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from Sumer 1997 issue

Everyone Needs Support Sometimes

by Kate Moss, Family Support Specialist, TSBVI Deafblind Outreach

One of the qualities of being a human being is our ability to give and receive support. None of us is truly "independent", but rather the independence we have comes from the interdependent networks of support we build around us.

Dads and Moms need support from medical and educational professionals. They have a need to understand the diagnosis their child receives and the implications of that diagnosis; to have information about medical interventions and resources to pay for that intervention; and support in understanding the special education process, their rights within that process, and the components that make up a quality program for their child. They also need support from family and friends. They need support to ensure that their child is included in family events; that the nondisabled brothers and sisters are not shortchanged when the needs of the disabled child must take precedence over their needs; and that the whole family is welcomed in churches, schools, and other community environments. They need support from other parents of children with disabilities to give them courage, information, empathy, and a vision of what tomorrow might hold for them as a family. They need adults with disabilities to share their experiences, be a role model to their child, and to help them fashion a new dream of what their child might be as an adult.

Grandparents, siblings and other family members need support, too. Like the parents they need information, understanding, and access to resources that will help them address their own issues about having a family member with a disability. That means that professionals, other families, and people with disabilities need to reach out to these individuals, too.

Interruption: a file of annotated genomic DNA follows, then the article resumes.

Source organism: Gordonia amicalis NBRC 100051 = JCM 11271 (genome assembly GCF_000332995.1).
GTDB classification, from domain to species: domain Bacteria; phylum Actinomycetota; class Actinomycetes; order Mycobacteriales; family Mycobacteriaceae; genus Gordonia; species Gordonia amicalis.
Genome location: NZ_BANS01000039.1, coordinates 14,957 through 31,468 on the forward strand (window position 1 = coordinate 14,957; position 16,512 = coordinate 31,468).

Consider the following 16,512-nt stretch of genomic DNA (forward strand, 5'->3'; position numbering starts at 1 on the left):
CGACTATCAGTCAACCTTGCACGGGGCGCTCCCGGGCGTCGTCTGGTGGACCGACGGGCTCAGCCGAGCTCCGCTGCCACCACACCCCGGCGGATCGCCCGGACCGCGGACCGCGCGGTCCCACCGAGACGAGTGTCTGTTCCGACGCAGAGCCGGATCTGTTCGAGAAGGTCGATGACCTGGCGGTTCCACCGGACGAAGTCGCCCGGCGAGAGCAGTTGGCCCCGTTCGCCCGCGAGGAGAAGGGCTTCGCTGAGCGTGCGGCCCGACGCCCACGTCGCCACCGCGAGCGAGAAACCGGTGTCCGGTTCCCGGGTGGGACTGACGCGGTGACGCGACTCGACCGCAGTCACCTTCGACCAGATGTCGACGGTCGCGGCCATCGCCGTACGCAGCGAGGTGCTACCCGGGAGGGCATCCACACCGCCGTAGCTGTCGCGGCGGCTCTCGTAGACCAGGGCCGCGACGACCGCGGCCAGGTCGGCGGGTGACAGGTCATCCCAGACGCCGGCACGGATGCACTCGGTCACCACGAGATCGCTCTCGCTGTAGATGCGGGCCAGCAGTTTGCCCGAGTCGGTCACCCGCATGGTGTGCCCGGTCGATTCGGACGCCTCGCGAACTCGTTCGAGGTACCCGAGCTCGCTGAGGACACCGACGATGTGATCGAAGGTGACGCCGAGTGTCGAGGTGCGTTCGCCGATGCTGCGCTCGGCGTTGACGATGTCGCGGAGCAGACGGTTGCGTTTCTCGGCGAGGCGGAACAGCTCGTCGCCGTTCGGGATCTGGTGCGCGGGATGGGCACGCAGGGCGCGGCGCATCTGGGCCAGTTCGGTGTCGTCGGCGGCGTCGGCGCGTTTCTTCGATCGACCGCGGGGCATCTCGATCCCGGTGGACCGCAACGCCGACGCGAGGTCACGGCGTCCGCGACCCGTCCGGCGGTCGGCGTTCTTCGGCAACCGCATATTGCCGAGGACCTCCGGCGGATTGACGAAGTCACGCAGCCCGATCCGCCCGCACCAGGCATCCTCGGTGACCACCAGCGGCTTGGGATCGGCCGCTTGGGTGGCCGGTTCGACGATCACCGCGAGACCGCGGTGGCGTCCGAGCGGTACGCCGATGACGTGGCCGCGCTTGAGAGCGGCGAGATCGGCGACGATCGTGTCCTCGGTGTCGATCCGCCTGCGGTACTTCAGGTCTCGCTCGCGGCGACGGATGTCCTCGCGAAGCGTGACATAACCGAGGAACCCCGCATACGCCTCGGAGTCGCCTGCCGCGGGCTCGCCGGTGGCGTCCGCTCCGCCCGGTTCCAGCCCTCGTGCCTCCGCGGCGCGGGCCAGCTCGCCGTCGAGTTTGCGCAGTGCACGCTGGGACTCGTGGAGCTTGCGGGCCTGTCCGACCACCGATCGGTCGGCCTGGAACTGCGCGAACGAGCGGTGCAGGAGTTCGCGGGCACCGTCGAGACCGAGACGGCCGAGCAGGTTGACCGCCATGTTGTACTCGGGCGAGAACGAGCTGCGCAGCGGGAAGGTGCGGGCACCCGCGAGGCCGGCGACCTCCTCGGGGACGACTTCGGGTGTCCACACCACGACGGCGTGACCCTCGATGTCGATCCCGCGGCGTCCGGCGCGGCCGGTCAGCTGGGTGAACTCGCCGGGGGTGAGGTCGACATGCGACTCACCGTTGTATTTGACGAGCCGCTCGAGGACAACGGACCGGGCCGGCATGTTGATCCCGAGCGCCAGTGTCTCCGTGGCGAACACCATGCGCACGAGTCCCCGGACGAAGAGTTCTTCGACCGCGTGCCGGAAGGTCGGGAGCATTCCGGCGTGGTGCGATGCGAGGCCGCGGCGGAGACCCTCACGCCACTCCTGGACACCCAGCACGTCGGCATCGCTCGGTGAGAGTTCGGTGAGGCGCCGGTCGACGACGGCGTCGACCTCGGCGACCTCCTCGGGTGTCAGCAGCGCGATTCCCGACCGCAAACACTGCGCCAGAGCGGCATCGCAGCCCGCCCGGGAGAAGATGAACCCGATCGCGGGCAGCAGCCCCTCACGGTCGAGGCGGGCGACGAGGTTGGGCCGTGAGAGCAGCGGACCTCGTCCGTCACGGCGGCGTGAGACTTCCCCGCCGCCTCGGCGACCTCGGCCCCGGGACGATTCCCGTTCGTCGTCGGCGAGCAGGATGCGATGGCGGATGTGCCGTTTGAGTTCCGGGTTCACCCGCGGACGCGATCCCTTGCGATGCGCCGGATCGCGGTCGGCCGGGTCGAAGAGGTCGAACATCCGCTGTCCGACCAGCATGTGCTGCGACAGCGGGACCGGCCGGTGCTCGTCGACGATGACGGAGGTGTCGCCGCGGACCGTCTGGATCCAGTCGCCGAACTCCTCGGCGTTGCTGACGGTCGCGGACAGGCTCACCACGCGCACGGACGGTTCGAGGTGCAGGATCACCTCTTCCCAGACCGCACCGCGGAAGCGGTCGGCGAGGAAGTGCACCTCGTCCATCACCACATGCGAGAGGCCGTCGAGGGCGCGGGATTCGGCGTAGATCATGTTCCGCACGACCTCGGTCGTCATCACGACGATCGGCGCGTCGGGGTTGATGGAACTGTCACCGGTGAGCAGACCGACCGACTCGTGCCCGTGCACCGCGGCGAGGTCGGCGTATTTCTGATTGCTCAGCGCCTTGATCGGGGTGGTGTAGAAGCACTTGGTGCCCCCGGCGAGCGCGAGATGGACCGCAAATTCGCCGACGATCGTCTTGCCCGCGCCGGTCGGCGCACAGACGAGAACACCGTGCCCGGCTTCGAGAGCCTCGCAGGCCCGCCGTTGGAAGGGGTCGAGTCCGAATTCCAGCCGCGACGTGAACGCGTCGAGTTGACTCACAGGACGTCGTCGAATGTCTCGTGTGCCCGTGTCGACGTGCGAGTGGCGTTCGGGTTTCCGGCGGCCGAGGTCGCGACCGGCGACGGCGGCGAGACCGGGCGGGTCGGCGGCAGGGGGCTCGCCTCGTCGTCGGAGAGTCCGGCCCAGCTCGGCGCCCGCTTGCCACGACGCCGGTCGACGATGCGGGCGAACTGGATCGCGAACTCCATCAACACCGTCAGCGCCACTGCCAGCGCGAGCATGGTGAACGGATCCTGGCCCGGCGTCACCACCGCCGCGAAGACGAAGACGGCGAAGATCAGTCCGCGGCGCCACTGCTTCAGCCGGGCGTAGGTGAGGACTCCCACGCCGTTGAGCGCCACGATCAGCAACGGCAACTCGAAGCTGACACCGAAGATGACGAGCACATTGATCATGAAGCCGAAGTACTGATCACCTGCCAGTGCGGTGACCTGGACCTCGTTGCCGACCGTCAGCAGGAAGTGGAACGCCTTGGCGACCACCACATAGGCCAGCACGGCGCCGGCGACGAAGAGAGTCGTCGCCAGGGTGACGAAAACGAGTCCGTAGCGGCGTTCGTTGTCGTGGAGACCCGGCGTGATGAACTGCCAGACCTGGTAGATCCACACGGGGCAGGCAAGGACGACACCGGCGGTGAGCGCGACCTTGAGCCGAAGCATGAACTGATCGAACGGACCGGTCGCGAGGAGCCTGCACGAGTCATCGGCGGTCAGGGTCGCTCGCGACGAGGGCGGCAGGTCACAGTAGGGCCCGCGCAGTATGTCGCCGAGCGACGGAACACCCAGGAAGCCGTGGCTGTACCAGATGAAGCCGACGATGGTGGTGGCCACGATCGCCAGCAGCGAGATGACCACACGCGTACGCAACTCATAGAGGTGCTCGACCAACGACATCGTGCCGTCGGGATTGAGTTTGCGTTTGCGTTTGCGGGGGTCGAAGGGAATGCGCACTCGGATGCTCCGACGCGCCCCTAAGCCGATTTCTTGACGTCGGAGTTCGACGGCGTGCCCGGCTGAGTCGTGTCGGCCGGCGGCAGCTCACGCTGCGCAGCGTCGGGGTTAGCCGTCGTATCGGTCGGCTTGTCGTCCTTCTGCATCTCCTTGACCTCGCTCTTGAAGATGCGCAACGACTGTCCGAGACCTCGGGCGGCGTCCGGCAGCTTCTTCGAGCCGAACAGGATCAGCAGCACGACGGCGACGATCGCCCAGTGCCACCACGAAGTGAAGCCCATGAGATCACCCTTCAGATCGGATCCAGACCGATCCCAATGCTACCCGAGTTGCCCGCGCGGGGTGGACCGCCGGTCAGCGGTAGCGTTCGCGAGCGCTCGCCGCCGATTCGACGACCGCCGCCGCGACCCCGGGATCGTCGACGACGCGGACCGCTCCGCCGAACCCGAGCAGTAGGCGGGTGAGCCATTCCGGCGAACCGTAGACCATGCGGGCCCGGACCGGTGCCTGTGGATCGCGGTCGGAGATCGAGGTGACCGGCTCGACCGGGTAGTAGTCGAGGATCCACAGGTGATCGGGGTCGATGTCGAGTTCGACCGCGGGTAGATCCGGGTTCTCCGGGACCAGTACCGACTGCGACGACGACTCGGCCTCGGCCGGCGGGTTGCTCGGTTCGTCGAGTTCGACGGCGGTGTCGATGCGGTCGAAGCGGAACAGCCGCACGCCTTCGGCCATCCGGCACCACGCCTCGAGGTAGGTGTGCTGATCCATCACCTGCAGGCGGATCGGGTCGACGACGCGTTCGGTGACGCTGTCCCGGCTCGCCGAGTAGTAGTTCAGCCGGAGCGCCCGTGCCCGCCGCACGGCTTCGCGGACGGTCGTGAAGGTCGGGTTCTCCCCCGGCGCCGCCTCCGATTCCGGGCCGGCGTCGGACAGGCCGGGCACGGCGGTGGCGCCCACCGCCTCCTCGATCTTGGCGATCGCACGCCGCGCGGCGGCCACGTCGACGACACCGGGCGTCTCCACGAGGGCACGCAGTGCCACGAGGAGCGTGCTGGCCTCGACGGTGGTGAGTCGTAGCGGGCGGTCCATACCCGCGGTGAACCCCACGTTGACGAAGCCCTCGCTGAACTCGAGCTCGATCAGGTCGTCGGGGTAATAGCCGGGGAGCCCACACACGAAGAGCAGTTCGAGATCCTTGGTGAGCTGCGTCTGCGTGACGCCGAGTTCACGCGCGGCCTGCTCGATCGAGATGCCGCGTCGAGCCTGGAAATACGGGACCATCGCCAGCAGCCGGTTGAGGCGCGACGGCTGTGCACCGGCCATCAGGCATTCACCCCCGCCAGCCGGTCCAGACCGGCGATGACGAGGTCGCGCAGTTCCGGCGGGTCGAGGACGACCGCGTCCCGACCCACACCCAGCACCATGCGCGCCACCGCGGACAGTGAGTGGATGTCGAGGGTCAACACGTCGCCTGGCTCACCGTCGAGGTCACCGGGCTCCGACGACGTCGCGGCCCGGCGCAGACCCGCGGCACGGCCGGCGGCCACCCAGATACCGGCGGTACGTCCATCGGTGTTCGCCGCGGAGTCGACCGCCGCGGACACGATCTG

That children and adults with disabilities need support, sometimes seems obvious; however, we often view it only in terms of medical, educational, or rehabilitative support. They need support to connect with other people with disabilities, to be included in the community, and to view themselves as having something valuable to share with those individuals who are not labeled "disabled".

Surprisingly, professionals need support, too. They need support to learn new skills and to be able to research and develop new techniques. They need support from families and people with disabilities to be able to acknowledge that they may not have an answer or know how solve certain problems that arise. They need support from their colleagues when all their efforts aren't bringing the result that is desired; when a child or a client who they work with becomes ill or dies; or when their own life or family is in trouble.

We all need to get comfortable reaching out for support and being able to offer to support to those around us. None of us can really go it alone. Whether we work through a formal support group, share with a friend over coffee, or connect over the Internet, building circles of support makes life better for everyone.

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from Sumer 1997 issue

Last Revision: July 30, 2002

The URL of this page is: 97/support.html